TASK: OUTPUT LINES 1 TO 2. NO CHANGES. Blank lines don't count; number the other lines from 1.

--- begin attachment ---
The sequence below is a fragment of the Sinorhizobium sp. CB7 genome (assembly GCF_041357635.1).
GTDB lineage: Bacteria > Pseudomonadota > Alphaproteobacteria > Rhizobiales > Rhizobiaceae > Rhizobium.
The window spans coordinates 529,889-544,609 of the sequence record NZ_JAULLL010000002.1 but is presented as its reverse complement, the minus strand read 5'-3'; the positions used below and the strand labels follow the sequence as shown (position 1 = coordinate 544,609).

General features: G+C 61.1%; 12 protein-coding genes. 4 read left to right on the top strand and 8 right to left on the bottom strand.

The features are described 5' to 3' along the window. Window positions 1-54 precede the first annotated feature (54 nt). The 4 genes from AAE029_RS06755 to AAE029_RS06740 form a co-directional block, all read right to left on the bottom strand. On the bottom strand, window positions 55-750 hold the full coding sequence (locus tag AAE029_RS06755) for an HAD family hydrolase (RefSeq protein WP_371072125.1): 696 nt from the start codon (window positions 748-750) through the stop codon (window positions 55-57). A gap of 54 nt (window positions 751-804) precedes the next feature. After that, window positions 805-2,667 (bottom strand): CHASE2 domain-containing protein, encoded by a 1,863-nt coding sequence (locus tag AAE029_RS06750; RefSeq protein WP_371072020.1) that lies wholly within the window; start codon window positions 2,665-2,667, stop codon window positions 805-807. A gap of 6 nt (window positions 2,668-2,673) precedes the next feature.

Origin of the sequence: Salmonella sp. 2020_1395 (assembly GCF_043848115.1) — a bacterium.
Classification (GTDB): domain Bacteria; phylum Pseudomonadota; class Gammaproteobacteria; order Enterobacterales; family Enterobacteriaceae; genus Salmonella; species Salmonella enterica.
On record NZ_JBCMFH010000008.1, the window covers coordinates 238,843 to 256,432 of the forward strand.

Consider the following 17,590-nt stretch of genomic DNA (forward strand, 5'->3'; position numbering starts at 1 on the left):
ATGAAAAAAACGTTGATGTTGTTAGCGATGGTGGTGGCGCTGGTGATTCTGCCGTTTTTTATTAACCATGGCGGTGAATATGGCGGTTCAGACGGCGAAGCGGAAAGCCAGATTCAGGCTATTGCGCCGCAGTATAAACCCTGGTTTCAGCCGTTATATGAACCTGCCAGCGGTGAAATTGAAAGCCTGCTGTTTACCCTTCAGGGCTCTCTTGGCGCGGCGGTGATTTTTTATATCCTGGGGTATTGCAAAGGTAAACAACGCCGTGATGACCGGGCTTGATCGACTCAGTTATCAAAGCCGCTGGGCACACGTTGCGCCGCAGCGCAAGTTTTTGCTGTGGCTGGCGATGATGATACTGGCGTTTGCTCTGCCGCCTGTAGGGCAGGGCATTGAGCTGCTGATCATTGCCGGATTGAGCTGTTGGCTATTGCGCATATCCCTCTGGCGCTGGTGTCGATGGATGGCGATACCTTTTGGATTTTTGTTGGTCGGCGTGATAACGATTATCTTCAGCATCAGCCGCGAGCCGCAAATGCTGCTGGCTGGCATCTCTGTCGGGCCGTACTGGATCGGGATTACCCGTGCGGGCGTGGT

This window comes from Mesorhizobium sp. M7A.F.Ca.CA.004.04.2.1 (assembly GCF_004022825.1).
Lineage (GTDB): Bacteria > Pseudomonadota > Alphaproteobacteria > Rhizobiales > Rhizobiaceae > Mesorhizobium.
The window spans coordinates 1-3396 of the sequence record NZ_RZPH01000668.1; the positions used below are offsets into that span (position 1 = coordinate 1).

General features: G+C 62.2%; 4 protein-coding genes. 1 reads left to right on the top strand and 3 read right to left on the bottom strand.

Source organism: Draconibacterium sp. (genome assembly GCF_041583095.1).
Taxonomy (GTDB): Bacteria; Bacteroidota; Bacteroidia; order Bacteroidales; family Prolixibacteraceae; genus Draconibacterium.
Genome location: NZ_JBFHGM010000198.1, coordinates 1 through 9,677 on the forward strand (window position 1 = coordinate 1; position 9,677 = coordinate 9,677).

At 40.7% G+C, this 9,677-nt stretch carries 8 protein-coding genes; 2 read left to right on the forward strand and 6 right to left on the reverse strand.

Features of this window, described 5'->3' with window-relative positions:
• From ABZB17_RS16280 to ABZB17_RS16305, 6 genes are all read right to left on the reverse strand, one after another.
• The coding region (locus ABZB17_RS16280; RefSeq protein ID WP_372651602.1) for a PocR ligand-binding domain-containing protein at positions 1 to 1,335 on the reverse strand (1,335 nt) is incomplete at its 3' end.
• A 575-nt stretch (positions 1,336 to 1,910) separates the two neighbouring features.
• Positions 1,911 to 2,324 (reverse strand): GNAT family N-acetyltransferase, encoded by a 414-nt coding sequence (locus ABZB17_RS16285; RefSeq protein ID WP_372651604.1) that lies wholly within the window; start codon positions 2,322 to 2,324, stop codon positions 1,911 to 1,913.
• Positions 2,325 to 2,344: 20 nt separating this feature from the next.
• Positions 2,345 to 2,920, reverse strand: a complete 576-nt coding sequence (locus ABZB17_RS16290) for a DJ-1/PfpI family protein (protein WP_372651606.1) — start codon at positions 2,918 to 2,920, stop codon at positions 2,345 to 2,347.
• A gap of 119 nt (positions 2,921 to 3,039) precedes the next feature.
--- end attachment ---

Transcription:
The sequence below is a fragment of the Sinorhizobium sp. CB7 genome (assembly GCF_041357635.1).
GTDB lineage: Bacteria > Pseudomonadota > Alphaproteobacteria > Rhizobiales > Rhizobiaceae > Rhizobium.